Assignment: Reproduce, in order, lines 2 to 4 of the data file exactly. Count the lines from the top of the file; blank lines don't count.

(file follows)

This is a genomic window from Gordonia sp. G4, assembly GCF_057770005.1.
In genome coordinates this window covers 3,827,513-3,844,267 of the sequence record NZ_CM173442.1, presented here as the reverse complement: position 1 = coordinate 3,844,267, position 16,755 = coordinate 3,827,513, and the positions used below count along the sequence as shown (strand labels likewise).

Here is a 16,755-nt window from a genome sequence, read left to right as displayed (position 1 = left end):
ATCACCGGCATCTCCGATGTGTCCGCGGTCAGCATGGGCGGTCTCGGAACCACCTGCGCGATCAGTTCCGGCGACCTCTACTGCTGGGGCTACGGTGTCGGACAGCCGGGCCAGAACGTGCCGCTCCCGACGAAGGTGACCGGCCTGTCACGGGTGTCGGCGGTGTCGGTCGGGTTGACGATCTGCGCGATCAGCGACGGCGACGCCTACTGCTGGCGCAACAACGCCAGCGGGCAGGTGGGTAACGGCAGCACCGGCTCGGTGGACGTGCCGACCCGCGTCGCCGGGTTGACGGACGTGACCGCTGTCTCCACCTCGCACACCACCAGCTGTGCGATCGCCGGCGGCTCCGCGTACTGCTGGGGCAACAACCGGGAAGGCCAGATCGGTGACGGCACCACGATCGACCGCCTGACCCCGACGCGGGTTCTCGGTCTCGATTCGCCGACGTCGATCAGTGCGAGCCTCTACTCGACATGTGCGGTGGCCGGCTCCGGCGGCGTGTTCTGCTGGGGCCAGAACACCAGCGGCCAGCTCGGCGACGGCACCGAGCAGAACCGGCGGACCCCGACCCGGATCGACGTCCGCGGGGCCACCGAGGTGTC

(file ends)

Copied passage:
In genome coordinates this window covers 3,827,513-3,844,267 of the sequence record NZ_CM173442.1, presented here as the reverse complement: position 1 = coordinate 3,844,267, position 16,755 = coordinate 3,827,513, and the positions used below count along the sequence as shown (strand labels likewise).

Here is a 16,755-nt window from a genome sequence, read left to right as displayed (position 1 = left end):
ATCACCGGCATCTCCGATGTGTCCGCGGTCAGCATGGGCGGTCTCGGAACCACCTGCGCGATCAGTTCCGGCGACCTCTACTGCTGGGGCTACGGTGTCGGACAGCCGGGCCAGAACGTGCCGCTCCCGACGAAGGTGACCGGCCTGTCACGGGTGTCGGCGGTGTCGGTCGGGTTGACGATCTGCGCGATCAGCGACGGCGACGCCTACTGCTGGCGCAACAACGCCAGCGGGCAGGTGGGTAACGGCAGCACCGGCTCGGTGGACGTGCCGACCCGCGTCGCCGGGTTGACGGACGTGACCGCTGTCTCCACCTCGCACACCACCAGCTGTGCGATCGCCGGCGGCTCCGCGTACTGCTGGGGCAACAACCGGGAAGGCCAGATCGGTGACGGCACCACGATCGACCGCCTGACCCCGACGCGGGTTCTCGGTCTCGATTCGCCGACGTCGATCAGTGCGAGCCTCTACTCGACATGTGCGGTGGCCGGCTCCGGCGGCGTGTTCTGCTGGGGCCAGAACACCAGCGGCCAGCTCGGCGACGGCACCGAGCAGAACCGGCGGACCCCGACCCGGATCGACGTCCGCGGGGCCACCGAGGTGTC